#tailwind.config.jsmodule.exports = {  future: {    // removeDeprecatedGapUtilities: true,    // purgeLayersByDefault: true,  },  purge: [],  theme: {    extend: {},  },  variants: {},  plugins: [],}
File – tailwind.config.js

Create one last file named _app.js under “pages” folder and paste the following content inside the file. This page acts as a component to initialize pages as the website loads. You can check out some of the amazing features it offers here.


import '../styles/tailwind.css'export default function App({ Component, pageProps }) {    return <Component {...pageProps} />  }
File – _app.js

At this point, your folder structure should look something like this.

Folder structure for Code

Cosmos DB Connection Strings

Now it’s time to add the connection string and create a view for your Cosmos DB data. Create a new file config.js at the root of the folder and paste the following line of code. Be sure to change the endpoint URI and Primary Key with your Cosmos DB keys information gathered earlier.

const config = {};config.endpoint = "COSMOS-URI";config.key =  "PRIMARY-KEY";config.database = "ToDoList";config.container = "Items";module.exports = config;
File – config.js

Adding View for Cosmos Data

Connection string ensures that you have an endpoint configuration outside your index file. It’s not the best way to store the information however we’ll leave it here for demo purpose. Ideally, you’d want to use environment variables or key vault secret in Azure to pull the endpoint information.

Open the index.js file inside Pages folder and paste the following code.

const CosmosClient = require("@azure/cosmos").CosmosClient;import config from "../config";Home.getInitialProps = async function () {  const { endpoint, key, database, container } = config;  const client = new CosmosClient({ endpoint, key });  const databaseID = client.database(database);  const containerID = databaseID.container(container);  if (endpoint) {    console.log(`Querying container:\\n${containerID}`);    const querySpec = {      query: "SELECT * FROM c",    };    const { resources: items } = await containerID.items      .query(querySpec)      .fetchAll();    return { CosmoData: items };  }};export default function Home({ CosmoData }) {  return (    <div>      <div className="text-3xl flex mx-2 md:mx-auto my-10 max-w-2xl">HomePage</div>      {{ id, name, category, description, isComplete }) => (        <div          className="flex bg-white shadow-lg rounded-lg mx-2 md:mx-auto my-10 max-w-2xl"          key={id}        >          <div className="flex items-start px-4 py-6">            <div className="">              <div className="inline items-center justify-between">                <h2 className="text-lg font-semibold text-gray-900 -mt-1">                  {name}                </h2>                <small className="text-sm text-gray-700 object-right">                  Category: {category}                </small>                <small className="ml-3 text-gray-700 text-sm">                  Status: {isComplete}                </small>              </div>              <p className="mt-3 text-gray-700 text-sm">{description}</p>            </div>          </div>        </div>      ))}    </div>  );}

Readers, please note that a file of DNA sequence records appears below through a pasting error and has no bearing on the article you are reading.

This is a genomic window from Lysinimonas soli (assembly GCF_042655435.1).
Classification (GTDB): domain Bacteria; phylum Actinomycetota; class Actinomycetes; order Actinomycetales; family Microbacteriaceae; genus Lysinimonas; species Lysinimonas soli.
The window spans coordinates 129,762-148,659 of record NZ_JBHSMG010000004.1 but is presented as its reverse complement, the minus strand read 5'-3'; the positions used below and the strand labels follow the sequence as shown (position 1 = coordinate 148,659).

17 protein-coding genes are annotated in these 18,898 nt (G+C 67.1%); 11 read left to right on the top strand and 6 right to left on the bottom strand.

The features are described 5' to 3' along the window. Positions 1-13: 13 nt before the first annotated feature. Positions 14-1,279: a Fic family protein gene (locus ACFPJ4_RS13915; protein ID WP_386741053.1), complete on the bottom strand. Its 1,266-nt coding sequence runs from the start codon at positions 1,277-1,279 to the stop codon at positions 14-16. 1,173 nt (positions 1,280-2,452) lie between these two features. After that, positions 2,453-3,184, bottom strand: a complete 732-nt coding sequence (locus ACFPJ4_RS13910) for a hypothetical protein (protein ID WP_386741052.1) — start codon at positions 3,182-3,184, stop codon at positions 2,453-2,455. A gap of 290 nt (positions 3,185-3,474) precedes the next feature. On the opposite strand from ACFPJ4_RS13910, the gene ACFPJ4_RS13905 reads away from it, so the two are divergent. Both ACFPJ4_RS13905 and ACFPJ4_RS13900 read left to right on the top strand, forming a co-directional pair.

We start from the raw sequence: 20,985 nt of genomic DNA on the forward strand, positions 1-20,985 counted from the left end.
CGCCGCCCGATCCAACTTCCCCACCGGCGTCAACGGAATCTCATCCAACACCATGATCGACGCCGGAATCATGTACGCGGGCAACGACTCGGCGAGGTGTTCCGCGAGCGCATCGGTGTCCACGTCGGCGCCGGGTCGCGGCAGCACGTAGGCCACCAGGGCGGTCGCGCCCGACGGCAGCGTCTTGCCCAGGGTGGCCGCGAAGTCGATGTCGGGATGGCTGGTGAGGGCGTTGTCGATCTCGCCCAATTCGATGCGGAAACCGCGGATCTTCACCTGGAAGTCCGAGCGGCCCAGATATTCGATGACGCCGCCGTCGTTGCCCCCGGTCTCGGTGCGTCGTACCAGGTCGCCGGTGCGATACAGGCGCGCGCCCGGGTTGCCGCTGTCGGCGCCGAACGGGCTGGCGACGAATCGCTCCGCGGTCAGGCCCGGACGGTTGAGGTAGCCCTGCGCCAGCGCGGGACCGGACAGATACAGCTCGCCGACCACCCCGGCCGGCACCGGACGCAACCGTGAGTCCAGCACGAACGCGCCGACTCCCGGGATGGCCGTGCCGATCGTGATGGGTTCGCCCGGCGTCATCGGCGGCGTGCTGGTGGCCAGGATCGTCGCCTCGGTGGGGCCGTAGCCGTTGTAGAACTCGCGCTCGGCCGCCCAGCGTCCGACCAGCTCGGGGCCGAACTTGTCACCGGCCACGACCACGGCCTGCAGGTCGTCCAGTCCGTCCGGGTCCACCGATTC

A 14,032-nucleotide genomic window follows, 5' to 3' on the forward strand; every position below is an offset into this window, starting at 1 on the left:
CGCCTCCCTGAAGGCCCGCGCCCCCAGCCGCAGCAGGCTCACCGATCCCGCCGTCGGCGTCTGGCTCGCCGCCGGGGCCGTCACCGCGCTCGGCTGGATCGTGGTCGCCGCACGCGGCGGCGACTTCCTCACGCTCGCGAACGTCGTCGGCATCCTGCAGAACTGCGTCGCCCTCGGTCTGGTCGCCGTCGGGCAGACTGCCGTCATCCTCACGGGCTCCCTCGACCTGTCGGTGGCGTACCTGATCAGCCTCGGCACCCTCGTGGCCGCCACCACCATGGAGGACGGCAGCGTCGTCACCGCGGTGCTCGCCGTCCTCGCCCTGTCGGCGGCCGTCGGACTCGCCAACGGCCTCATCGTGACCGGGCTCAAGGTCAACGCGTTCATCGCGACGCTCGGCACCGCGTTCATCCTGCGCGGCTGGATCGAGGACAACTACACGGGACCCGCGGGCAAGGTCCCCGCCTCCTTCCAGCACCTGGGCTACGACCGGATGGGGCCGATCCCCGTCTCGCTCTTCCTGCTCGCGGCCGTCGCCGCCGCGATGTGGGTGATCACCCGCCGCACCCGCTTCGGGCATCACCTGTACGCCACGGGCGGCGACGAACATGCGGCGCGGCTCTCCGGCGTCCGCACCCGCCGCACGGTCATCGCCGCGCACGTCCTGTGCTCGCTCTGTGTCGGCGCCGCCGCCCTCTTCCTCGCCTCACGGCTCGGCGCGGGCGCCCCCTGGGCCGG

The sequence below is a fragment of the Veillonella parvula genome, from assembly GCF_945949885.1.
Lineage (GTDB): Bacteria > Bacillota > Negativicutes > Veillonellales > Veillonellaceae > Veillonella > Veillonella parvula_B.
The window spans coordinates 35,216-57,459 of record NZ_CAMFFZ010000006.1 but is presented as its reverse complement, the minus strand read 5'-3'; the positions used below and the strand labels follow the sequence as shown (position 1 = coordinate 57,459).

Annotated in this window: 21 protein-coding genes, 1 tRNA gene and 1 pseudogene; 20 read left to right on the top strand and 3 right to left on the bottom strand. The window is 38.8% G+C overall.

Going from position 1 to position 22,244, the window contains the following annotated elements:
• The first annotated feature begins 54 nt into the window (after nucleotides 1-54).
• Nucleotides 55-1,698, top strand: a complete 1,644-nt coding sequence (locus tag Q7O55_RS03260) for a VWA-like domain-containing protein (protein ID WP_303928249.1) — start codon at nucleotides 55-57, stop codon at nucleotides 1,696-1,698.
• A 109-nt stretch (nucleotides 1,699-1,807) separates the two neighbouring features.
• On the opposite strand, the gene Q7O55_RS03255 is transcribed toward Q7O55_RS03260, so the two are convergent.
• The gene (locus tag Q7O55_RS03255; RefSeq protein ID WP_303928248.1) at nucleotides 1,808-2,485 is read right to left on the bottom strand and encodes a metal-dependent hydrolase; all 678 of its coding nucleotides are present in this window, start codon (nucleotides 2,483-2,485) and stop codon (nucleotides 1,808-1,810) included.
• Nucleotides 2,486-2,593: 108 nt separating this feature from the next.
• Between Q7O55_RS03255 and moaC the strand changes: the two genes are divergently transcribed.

File – index.js

The first part of the code is simply importing the configuration and module required to make Cosmos DB call from the code. The next function Home.getInitialProps runs during the initial startup of the application before other code to ensure that the data is pulled before the other code run. The last section is what’s displayed on the screen as an output.

As you can see, CosmoData is being returned by the second section of the code which is used in the last section as an input which further displays it on screen. You can learn more about getinitialProps here.


The final code is store at this GitHub repo which you can simply clone and change the connection strings. (Don’t worry about the Cosmos URI and Key information you find in existing config.js file. The resource will probably be removed by the time you see this 😉)

Building and Deploying Application to Azure App Service

The step is to build your application and finally push it to Azure App Service. I’ll be using VS Code to deploy the code directly to Azure. Check out steps at the link below on how to deploy the code to Azure App Service using VS Code.

Your homepage should look something like this as the deployment finished on Azure App Service.

Result of Next.JS Code

Here’s by Live Running version of this build:


I hope you get a quick idea of how you can use Cosmos DB with NodeJS framework such as Next.JS. The same strategy can be used for other similar frameworks like React, Express, React Native, or regular Node JS application. Tailwind is another CSS framework that really takes out the heavy lifting off of your codebase and provides a lot of flexibility in terms of the design and layout of the whole website.

If you like the article, please share it with your friends and reach out to me on Twitter if you have any questions.

If it’s your first time here, please check out other articles in the series:

Part 1: Up and Running with Azure App Service

Part 2: Continuous Deployment for Azure App Service

Part 3: Using Deployment Slots with Azure App Service

Part 4: Setup Custom Domain for Azure App Service

Part 5: Deploying Next.JS App on Azure App Service

Part 6: Next.JS App with Cosmos DB on Azure App Service

Part 7: Why Should You Use Azure App Service?

Part 8: Easy Auth for Azure App Service

Part 9: How To Clone An Azure Web App?